Attrition Examined: Readjusting Strategies for Declining Completion Rates

The frank Agency Branding
Spring 2018

Enrollment rates may finally be leveling out after several years of decline at some schools. But even for those schools, there’s yet another (and maybe an even more pressing) challenge facing them: retention rates. For most institutions, retention rates are still low and, for many, they’re steadily falling.

According to Forbes, only about two-thirds of students who enroll in college actually complete their degree. That means a good 30% of students drop out, never to return – but it doesn’t take into account another 12% who leave their original institution to transfer and complete their degree at a second school.

These high attrition rates not only affect schools’ reputations, they also cause severe financial strain on institutions, limiting the extent to which schools can advance their programs and offerings. For as long as retention rates lag, institutions will be held back by high costs and low ROI. So, what can be done to retain students longer?

One study performed by The Educational Policy Institute showed that the average school loses nearly $10 million per year due to attrition.

These are funds that could be used to develop new programming, to extend technological advancements to reach a new generation of tech-minded students, to funnel into new marketing campaigns that will increase enrollment. Yet instead, these funds will never be seen by schools as students drop out before their degree is complete.

In addition to this lost revenue, there’s also a cost to attrition that hasn’t been quantified: the money lost in marketing to students and enrolling them, only for them to fall off the wagon. Many schools’ low marketing ROI can be attributed in part to high attrition, as the students who don’t complete degrees cost money to enroll but never deliver a profitable return.

The problem seems dire, and it certainly is significant. But before we make any attempts at solving the problem, there first needs to be an assessment of the catalysts behind the attrition rate.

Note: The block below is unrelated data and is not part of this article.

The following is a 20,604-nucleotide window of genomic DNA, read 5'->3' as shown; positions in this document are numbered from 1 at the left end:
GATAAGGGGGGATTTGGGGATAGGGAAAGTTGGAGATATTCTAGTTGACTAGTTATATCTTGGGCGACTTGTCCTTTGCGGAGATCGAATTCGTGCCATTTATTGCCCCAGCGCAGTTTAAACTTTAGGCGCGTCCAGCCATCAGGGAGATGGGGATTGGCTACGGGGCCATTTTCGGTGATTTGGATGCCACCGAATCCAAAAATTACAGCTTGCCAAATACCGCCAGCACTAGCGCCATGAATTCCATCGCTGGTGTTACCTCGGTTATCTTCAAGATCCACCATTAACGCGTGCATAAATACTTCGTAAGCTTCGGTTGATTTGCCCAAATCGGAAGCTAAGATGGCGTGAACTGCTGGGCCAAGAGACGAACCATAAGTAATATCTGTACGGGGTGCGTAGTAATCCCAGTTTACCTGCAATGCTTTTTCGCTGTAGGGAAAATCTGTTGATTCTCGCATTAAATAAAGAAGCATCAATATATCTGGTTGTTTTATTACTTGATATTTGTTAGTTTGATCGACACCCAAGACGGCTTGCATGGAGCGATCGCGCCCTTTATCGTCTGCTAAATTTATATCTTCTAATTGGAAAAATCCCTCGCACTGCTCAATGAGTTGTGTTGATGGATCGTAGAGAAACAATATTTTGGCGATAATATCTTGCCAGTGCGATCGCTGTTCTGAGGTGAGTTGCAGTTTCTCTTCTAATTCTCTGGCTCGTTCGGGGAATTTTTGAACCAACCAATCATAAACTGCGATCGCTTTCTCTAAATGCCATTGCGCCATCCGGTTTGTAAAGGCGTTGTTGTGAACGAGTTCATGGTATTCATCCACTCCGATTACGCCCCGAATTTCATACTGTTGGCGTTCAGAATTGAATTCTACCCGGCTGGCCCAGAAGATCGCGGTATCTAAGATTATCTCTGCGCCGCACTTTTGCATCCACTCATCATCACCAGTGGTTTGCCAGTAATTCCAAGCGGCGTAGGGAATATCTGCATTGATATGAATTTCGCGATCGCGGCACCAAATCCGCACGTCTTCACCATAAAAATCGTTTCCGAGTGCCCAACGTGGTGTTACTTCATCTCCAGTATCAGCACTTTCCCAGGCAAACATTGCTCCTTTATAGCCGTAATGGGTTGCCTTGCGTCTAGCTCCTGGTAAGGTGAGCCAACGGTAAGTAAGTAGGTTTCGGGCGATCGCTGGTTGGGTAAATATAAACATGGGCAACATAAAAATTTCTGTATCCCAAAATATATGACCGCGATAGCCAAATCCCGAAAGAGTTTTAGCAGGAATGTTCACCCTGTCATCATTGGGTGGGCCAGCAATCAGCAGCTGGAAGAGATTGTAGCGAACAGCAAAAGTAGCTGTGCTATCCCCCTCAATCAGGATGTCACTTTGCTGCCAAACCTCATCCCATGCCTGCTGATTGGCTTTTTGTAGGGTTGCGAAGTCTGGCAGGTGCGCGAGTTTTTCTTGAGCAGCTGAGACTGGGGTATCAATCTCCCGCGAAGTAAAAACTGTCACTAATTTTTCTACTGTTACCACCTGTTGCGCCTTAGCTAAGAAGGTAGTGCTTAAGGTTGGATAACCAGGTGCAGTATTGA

The Student Erosion

It’s often hard to pinpoint a specific cause for attrition rates, as students typically have very individualized reasons for leaving a school. However, the main causes of attrition could be chalked up to four generalizations.

COST. One of the biggest reasons students give for dropping out is the rising price associated with obtaining a degree. The cost of tuition and fees has steadily risen over the years, and unfortunately financial aid has not kept pace (Inside Higher Ed).

In an increasingly cost-conscious generation of students, the sticker price of education can be a turnoff, especially when there isn’t adequate financial aid or parental support. Thus, even many students who do enroll find themselves dropping out before completion, as they aren’t confident their eventual career paths will outweigh the cost of their degree.

STRESS. NBC News recently noted that college counselors are seeing a rising number of students who are suffering from stress, depression or anxiety. Typically these mental health issues stem from the rigorous academic demands and difficulties associated with transitioning to a college setting. For other students, particularly newtraditional students who are older and trying to manage other responsibilities, maintaining a healthy work-life-school balance is an incredible challenge that may lead to heavy stress.